Halloween is upon us, the time for ghosts and vampires, pumpkins and dressing up.  In Scotland there are a variety of traditional Halloween activities for children.  These include “guising” (a bit like trick or treat, this involves dressing up and going round the doors, singing a song, reciting a poem or telling a joke in return for money, monkey nuts and sweets),  “dooking for apples” (ducking into a basin of water to catch an apple in your teeth) and trying to eat a treacle scone dangling from a piece of string!  Our version of the pumpkin lantern is the turnip lantern, though thanks to globalisation and greater availability of pumpkins, turnips are seen less often than the  pumpkin versions.  And it is a darn site easier to make a pumpkin lantern – have you ever tried gouging out a tough turnip!

No Halloween is complete without ghosts.  Don’t tell anyone, but my hubby is afraid of ghosts.  I mean really afraid of ghosts.  I didn’t realise just how deep a fear it was, until one evening, when our conversation turned to ghosts.  It was a bit reminiscent of childhood when you tell each other ghost stores, and terrify each other but are still compelled to recount the scariest things you have heard.  Well hubby alarmed himself so much (and most of the ghost stories were his) that he was too scared to venture into the darkness of the bedroom on his own!  I had to go in advance and turn on every light possible.  And give the room a thorough checking over for anything spooky or suspicious before he allowed himself to be led there!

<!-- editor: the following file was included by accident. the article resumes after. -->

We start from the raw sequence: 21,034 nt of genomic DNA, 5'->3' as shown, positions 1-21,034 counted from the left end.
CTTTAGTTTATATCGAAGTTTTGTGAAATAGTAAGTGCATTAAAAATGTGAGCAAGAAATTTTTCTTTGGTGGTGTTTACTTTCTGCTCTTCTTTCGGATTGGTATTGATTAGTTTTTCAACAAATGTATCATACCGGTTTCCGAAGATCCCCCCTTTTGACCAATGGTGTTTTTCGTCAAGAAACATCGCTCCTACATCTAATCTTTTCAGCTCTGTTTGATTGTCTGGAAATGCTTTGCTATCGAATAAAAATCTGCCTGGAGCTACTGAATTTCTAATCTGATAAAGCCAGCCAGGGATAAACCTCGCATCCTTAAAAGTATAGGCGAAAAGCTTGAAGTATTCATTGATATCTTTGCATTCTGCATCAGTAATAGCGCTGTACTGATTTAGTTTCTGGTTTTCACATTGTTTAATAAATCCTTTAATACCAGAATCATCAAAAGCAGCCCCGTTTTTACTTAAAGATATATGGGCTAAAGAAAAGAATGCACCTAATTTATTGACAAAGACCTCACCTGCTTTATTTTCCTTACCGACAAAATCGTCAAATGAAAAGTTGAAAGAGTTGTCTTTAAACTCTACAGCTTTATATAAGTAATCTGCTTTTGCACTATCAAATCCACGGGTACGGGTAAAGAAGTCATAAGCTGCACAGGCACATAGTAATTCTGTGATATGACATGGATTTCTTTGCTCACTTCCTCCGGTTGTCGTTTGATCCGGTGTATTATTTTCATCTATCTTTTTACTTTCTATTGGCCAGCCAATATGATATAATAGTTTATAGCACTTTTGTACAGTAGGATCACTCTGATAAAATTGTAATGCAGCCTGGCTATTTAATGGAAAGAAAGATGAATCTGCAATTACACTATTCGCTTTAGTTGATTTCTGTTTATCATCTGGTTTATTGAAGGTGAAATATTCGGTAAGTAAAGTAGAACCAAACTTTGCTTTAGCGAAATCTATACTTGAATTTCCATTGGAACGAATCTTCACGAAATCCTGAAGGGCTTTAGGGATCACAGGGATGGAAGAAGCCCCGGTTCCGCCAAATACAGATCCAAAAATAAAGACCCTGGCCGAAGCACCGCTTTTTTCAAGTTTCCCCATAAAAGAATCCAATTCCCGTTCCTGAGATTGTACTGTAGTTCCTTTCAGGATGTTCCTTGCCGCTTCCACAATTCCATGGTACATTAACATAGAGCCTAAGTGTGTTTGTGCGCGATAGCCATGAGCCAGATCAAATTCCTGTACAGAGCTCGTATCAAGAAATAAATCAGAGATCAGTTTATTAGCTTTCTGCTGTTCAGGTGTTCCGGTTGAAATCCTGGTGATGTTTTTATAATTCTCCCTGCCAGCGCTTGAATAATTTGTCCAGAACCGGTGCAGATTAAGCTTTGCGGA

I realised, when living in Nepal, that hubby is not alone is this abject fear of ghosts, or “bhoot” as they are called across large parts of the sub continent.   In villages when I was travelling I was told not to go out at night for the paths were dangerous.  I thought they were warning me because the villages were on such steep landscape, but no, it was due to the risk of being accosted by  “drunks and ghosts”!  Across India and Nepal “bhoots” are highly feared.  Wikipedia tells us that Bhoots have backward facing feet, float above the ground as the earth is sacred, they cast no shadows, and speak with a nasal twang.  They often lurk on specific trees and prefer to appear in white clothing.  Often they haunt specific houses, often places where they were killed or which have some other significance to the bhoot.